have been clear home runs, allowing patients with limited life expectancies to live for years. Many more drugs, however, have offered patients only marginal benefits, with no evidence that they improve survival or quality of life, said Dr. Vinay Prasad, assistant professor of medicine at the Oregon Health and Sciences University, who has written extensively about the FDA’s approval process for cancer drugs.

Click here to read more.

ScienceDirect, History & Status of Calcium Scoring, Jan. 2017

Quantification of coronary calcium(e.g., Agatston method, calcium mass and volume) is readily detected using helical CT scanners. Large multicenter cohort studies have enabled a better understanding of the relevance of coronary calcium detection. The purpose of this review is to review the methods for quantification of coronary artery calcium, as well as to present current and future perspectives on calcium scoring for cardiovascular risk stratification.

Click here to read more.

Psycho-Oncology, Fears about Cancer, Oct. 6, 2016

Cancer has long inspired fear. Despite advances in early diagnosis and treatment of many cancers, a third to half the general population in the United States and United Kingdom say they fear cancer more than any other disease.1, 2 Population‐based studies have consistently shown that about a quarter to half the population worry to some extent about getting cancer, with 5%–10% experiencing extreme worry.2, 3, 4On a population level, even these modest percentages equate to a great number of people experiencing significant cancer worry. Fear in itself is unpleasant and burdensome, but it may also affect behaviour, although its behavioural effects are not well understood.

Click here to read more.

American Cancer Society, Understanding CT Scans, Nov. 30, 2015

In a way, CT scans are like standard x-ray tests. But an x-ray test aims a broad beam of radiation from only one angle. A CT scan uses a pencil-thin beam to create a series of pictures taken from different angles. . The information from each angle is fed into a computer, which then

creates a black and white picture that shows a slice of a certain area of the body – much like looking at a single slice from a loaf of bread.

Click here to read more.

Renal & Urology News, CT Scans Preventing Early Death, July 16, 2015

The researchers found that the CAC score was highly predictive of all-cause mortality after adjustment for risk factors for coronary artery disease (P < 0.001). For CAC scores from 0 to 1,000 or greater, overall 15-year mortality rates ranged from 3 to 28% (P < 0.001). For all-cause mortality, the relative hazard ranged from 1.68 for a CAC score of 1 to 10 (P < 0.001) to 6.26 for a score of 1,000 or greater (P < 0.001). Using cut points of less than 7.5% to 22.5% or greater, the categorical net reclassification improvement was 0.21 Click here to read more.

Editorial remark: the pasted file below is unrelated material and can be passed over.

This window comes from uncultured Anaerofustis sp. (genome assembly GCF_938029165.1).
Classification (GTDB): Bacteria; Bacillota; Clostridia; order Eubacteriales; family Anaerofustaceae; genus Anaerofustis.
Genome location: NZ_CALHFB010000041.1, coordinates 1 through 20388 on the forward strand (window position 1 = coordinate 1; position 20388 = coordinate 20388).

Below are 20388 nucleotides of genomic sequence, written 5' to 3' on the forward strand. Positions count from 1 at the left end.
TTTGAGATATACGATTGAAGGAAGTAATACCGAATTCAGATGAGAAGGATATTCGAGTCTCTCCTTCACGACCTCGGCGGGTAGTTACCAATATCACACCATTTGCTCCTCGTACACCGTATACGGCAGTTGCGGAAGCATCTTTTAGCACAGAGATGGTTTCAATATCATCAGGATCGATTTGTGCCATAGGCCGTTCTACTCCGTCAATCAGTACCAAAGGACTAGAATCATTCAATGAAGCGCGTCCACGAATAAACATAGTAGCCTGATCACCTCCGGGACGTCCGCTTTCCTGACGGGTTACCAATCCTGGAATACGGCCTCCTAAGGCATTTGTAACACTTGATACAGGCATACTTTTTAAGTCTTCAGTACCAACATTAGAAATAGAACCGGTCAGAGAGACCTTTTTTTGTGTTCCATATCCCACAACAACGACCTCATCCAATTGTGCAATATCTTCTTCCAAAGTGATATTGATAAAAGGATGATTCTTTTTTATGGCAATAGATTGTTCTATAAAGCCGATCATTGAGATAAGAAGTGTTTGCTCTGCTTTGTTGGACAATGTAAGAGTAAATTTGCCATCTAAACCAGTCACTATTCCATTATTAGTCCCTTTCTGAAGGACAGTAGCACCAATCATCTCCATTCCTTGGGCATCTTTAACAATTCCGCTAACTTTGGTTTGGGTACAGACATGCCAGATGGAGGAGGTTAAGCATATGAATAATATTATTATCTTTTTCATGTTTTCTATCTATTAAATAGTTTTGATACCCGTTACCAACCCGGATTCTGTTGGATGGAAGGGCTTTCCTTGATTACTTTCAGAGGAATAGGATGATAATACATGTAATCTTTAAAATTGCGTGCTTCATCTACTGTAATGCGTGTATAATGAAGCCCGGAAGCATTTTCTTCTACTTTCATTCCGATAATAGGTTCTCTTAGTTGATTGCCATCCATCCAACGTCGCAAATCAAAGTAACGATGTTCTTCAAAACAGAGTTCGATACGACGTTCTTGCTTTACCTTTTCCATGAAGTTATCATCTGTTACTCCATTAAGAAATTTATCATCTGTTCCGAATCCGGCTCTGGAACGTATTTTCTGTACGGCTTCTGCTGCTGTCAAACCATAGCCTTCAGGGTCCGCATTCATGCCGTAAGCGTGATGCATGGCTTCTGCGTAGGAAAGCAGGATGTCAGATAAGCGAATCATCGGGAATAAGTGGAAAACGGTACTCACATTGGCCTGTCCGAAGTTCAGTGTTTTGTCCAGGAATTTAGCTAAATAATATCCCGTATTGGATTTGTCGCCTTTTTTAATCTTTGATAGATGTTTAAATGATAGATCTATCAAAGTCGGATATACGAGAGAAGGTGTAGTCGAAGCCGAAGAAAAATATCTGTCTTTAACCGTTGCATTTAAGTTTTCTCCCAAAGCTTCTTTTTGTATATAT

The Guardian, Half of Cancer Patients Diagnosed too Late, Sept. 21, 2014

“Earlier diagnosis saves lives and it could save critical NHS funds. And in the face of an overstretched NHS and a projected growing number of cancers diagnosed in the years ahead, we need to do everything we can to ensure that all patients have access to the best treatment as early as possible”, he added. The Department of Health said it had invested £450m to improve earlier diagnosis, including giving GPs better access to tests such as CT and MRI scans.

Click here to read more.

Oxford Academic, Detecting Coronary Artery Disease & Lung Cancer, Aug. 11, 2014

Coronary artery disease (CAD) and lung cancer have several important features in common. First, their dramatic increases are in large part attributable to societal ills, including worsening dietary patterns, obesity, and tobacco use. Secondly, as these behaviours permeate the

world, the diseases are disproportionately increasing in the poorer societies with limited resources for healthcare. Consequently, it is necessary to develop cost-effective strategies. Both disease states may be amenable to early detection by a single low radiation dose CT scan.